In another phosphate industry induced accident, a phosphogypsum stack failed and almost 2 million gallons of radioactive toxic waste flowed over the landscape and two cars driving by the plant were carried away with the flow of toxic waste.

In another stack breach it cost nearly 30 million dollars in repair cost for the phosphate plant. This mountainous phosphogypsum stack is in Riverview, FL. Florida’s taxpayers were responsible for covering the cost to recover from severe local environmental impacts from the "stack". Each time a phosphate industry "accident" occurs; water quality, quantity, and air degrade, causing health issues for many Floridians as well.

Unfortunately, central Florida’s phosphate industry locates their facilities in watersheds where the production of fertilizer causes the greatest environmental damage to the landscape, drinking water, wild animals, and human inhabitants.

Phosphate facilities severely pollute and disrupt the landscape locally and miles away from mining operations due to phosphate facilities built in central Florida’s watershed. This is because watersheds and lowlands are nature’s way of cleaning toxic materials from drinking water resources as the water "percolates" through karst rock formations into Florida’s aquifers below.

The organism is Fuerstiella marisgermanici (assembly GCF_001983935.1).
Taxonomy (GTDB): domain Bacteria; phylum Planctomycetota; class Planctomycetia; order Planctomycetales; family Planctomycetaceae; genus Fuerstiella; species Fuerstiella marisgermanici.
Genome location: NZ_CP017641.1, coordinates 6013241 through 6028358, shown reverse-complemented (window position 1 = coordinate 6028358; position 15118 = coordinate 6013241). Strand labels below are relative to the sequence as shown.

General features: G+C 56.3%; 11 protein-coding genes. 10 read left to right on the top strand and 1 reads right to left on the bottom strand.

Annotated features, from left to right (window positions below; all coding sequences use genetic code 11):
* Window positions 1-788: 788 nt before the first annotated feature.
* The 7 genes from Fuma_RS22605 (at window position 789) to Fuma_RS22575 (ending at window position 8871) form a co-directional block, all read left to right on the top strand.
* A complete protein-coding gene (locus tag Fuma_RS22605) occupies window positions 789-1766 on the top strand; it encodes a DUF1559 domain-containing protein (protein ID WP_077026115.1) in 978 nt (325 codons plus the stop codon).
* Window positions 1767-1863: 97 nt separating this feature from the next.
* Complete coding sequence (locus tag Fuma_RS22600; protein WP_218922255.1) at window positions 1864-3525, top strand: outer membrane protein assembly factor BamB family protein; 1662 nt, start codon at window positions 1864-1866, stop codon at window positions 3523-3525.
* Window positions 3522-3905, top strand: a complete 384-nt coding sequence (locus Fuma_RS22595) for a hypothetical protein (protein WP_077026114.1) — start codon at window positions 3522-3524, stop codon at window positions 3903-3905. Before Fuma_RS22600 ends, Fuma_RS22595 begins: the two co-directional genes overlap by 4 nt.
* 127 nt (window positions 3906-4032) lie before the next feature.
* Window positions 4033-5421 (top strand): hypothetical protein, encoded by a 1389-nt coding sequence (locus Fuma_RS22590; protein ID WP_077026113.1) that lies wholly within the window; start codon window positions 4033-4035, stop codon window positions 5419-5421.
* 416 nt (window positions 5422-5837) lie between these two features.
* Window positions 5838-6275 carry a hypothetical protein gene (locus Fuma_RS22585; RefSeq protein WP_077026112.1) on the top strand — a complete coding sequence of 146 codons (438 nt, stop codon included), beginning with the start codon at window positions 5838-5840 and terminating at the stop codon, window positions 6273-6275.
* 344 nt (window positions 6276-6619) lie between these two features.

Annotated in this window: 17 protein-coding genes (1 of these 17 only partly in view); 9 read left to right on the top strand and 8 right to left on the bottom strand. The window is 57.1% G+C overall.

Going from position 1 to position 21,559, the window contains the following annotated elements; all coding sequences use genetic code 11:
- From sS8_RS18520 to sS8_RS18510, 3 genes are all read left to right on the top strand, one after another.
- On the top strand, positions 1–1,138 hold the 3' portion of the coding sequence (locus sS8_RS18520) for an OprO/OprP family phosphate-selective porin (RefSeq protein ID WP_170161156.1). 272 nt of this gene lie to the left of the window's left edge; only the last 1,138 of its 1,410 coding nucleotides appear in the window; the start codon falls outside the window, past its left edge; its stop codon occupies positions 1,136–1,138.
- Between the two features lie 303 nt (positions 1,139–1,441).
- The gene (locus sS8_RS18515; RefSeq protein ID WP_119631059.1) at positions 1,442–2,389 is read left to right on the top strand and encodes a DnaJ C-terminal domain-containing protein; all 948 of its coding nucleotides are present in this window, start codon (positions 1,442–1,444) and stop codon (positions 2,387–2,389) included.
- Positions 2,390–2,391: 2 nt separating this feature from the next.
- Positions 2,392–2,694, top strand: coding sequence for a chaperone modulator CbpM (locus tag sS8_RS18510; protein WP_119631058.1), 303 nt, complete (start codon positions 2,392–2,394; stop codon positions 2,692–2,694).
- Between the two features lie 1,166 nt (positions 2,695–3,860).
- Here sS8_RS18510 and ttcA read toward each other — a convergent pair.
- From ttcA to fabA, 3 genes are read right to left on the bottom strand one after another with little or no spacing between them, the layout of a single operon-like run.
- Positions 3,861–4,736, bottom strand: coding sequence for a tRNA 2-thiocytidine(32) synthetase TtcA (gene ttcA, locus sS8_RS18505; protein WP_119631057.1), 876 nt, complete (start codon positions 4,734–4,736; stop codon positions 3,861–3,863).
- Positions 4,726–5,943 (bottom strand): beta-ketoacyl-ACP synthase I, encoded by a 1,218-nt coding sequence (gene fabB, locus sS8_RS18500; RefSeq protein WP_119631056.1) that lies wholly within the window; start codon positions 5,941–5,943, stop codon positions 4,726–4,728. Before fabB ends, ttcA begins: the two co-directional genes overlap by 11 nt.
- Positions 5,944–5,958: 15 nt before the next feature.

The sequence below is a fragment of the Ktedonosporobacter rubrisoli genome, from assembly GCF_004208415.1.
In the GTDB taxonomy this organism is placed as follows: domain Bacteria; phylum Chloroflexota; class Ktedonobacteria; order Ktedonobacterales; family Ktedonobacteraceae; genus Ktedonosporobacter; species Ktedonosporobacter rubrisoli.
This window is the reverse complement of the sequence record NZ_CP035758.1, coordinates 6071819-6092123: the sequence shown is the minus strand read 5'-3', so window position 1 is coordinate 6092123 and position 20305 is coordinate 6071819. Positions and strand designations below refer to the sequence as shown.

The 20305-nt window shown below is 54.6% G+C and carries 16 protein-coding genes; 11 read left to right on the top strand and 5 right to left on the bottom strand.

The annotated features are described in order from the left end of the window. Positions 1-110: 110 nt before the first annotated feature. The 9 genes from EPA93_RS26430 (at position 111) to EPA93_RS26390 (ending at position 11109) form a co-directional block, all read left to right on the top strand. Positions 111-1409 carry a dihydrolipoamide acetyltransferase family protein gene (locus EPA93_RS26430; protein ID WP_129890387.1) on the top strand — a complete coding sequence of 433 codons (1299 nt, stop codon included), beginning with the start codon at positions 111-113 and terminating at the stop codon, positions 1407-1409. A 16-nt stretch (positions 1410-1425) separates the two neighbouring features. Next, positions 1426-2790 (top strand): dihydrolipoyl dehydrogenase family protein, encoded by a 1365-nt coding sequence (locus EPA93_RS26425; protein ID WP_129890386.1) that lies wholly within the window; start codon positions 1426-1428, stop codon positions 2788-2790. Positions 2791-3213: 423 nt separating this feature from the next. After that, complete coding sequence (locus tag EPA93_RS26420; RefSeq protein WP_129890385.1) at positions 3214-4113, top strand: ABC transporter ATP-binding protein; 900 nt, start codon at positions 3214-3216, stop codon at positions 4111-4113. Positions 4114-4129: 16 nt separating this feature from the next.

Florida’s phosphate facilities are considered by the DEP to be the greatest threat to Florida’s environment including land and aquatic life forms. The examples mentioned above include a small number of phosphate facilities severe environmental impacts. Each incident described above displays poor environmental stewardship from an environmentally blind industry.

Reference
1. Phosphate Companies and EPA's Toxic Release Inventory. - fipr.state.fl.us/about-us/phosphate-primer/phosphate-companies-and-epas-toxic-release-inventory/.
2. NCSU Water Quality Group. Human Impacts: Wetland Loss and Degradation. - water.ncsu.edu/watershedss/info/wetlands/wetloss.html.

Read more from Davey Crockett @ https://www.flmines.com – Florida Mines is your website for learning the unethical practices of Florida's phosphate strip mining industry. See how they destroy and pollute unique aquifer systems, watershed, springs, creeks, and rivers.